Finbar Costello, who died on October 31st, 2012, is deeply mourned not only by his family but by the numerous friends who considered him an important part of their lives. He was born on October 3rd, 1939, the son of the legendary Lieut Gen Michael Joseph Costello.
Following his education at Clongowes Wood College (of which he was later to become president of the union) he graduated from UCD with a commerce degree and went on to a successful career in advertising. In due course he became managing director of Irish International Advertising and held various other directorships. However it was his life more generally that left an indelible impression on so many.
Through the long and debilitating illnesses that were to dog his last 10 years he demonstrated the attributes that truly defined him as a remarkable man. His indomitable courage in the face of constantly recurring health crises was always combined with an optimism and an engagement with and love of life. It is no commonplace observation to say that he was truly a person whose identity was steeped in the values in which he profoundly believed. These included in particular great integrity and loyalty to his friends and country.
He was a man for all seasons and he read voraciously on a wide range of subjects. On any aspect of current events he invariably had an objective point of view that he never hesitated in expressing in pungent terms, even if he was swimming against the tide of popular sentiment of which he disapproved.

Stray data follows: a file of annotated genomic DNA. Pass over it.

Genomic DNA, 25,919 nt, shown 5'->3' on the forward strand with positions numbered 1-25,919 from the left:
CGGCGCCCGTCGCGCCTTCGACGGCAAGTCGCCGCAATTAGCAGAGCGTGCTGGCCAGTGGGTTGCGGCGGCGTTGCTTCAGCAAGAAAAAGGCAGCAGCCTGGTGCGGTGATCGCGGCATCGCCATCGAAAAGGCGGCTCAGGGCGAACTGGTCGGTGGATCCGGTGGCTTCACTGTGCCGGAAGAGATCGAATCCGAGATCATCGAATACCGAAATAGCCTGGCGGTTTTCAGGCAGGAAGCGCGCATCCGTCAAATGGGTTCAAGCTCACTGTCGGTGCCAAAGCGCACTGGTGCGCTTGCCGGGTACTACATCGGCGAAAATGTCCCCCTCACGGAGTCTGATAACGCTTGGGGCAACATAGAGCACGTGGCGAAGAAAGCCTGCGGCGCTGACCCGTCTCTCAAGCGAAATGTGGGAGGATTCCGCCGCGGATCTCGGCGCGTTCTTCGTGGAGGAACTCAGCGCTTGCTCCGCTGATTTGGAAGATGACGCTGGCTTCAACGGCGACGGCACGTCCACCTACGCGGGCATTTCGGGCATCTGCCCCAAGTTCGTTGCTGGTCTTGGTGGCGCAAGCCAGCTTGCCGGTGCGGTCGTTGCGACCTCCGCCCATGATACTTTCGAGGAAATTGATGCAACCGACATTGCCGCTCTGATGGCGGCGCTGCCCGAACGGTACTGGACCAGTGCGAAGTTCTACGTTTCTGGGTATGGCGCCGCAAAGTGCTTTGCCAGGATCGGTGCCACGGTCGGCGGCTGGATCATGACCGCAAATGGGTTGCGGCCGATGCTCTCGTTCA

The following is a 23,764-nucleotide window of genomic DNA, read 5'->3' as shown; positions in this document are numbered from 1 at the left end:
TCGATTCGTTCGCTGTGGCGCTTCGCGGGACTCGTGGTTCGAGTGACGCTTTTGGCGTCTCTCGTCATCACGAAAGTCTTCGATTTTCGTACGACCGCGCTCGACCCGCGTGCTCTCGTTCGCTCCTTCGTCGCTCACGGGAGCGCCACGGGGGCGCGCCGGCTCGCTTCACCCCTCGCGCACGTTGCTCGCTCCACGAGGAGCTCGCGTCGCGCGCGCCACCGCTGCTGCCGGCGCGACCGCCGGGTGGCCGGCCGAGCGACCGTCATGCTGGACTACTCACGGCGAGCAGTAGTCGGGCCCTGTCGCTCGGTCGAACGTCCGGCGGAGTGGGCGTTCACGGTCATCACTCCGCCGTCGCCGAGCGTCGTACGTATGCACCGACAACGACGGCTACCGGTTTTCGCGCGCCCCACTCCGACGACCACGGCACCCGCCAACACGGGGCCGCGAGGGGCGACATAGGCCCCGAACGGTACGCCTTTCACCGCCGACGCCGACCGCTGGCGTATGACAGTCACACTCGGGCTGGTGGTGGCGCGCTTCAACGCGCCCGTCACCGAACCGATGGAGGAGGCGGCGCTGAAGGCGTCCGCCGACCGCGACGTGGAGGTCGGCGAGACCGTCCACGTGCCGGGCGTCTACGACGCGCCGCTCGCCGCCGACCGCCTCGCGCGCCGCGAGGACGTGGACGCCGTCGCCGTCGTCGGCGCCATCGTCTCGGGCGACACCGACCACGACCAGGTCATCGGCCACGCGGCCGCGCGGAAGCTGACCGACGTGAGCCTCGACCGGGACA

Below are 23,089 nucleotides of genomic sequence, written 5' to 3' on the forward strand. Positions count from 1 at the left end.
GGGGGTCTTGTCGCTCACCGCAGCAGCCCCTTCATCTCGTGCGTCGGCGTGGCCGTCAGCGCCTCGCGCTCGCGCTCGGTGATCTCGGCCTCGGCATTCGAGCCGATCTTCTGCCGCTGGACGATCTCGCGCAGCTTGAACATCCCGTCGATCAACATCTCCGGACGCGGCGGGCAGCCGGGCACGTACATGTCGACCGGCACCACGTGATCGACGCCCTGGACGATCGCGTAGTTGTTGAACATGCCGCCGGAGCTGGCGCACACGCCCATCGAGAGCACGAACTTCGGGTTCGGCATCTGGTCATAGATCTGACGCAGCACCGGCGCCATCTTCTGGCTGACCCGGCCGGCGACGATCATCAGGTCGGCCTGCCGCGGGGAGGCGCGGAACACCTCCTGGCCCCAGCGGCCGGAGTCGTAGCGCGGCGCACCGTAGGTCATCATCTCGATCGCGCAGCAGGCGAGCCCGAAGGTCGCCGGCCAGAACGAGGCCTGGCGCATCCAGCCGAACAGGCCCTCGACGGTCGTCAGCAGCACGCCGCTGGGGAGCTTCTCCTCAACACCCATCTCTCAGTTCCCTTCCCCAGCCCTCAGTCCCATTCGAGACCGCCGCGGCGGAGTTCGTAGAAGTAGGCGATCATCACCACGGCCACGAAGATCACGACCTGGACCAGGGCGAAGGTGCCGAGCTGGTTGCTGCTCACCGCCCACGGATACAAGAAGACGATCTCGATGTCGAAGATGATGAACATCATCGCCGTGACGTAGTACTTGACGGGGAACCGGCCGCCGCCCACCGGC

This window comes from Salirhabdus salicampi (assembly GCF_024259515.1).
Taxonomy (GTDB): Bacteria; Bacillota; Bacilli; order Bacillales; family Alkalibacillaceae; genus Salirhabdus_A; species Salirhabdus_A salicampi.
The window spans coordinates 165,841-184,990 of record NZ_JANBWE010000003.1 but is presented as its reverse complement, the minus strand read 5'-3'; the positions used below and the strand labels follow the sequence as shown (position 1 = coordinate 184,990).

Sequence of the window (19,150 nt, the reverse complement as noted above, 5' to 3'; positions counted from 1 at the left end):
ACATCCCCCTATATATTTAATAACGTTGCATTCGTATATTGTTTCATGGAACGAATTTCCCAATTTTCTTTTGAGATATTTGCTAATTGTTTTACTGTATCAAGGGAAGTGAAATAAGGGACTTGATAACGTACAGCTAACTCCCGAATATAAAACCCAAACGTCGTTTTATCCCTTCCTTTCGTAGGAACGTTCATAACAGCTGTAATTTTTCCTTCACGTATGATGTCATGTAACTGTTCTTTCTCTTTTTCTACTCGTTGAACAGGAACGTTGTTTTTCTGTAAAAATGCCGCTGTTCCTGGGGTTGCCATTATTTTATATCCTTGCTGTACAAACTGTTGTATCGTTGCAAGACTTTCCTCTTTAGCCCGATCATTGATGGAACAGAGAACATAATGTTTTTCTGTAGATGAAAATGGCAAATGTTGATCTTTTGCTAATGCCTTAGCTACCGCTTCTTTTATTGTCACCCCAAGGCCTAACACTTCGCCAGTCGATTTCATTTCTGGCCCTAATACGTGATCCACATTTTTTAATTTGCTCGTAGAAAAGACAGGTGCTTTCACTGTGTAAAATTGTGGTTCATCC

His institutional loyalties were deep and constant to his school and above all to UCD rugby club. There can have been no greater alickadoo in any club in the country than Finbar. He devoted countless hours, year after year, to developing UCD RFC and, more importantly, the young men who were members of it. He played for, was honorary secretary, honorary treasurer and trustee and, ultimately, president of the club in 1980, but no formal description of these roles adequately describes his engagement. He was the very soul of the club and his personal mentoring and support of the students who passed through may have had a greater influence on many of them than almost any other aspect of college life.
In 2005 he received from the National University of Ireland an honorary doctorate for his work with UCD Rugby Club which was a unique and richly deserved accolade.
Finbar married Jo in 1965. During the difficult years of illness she dedicated her life selflessly to helping him and throughout was an indispensable support and much more. Their relationship and that with his sons Barry and Gavin, was by far the most important element for him in a life that was truly fulfilled.
– PETER SUTHERLAND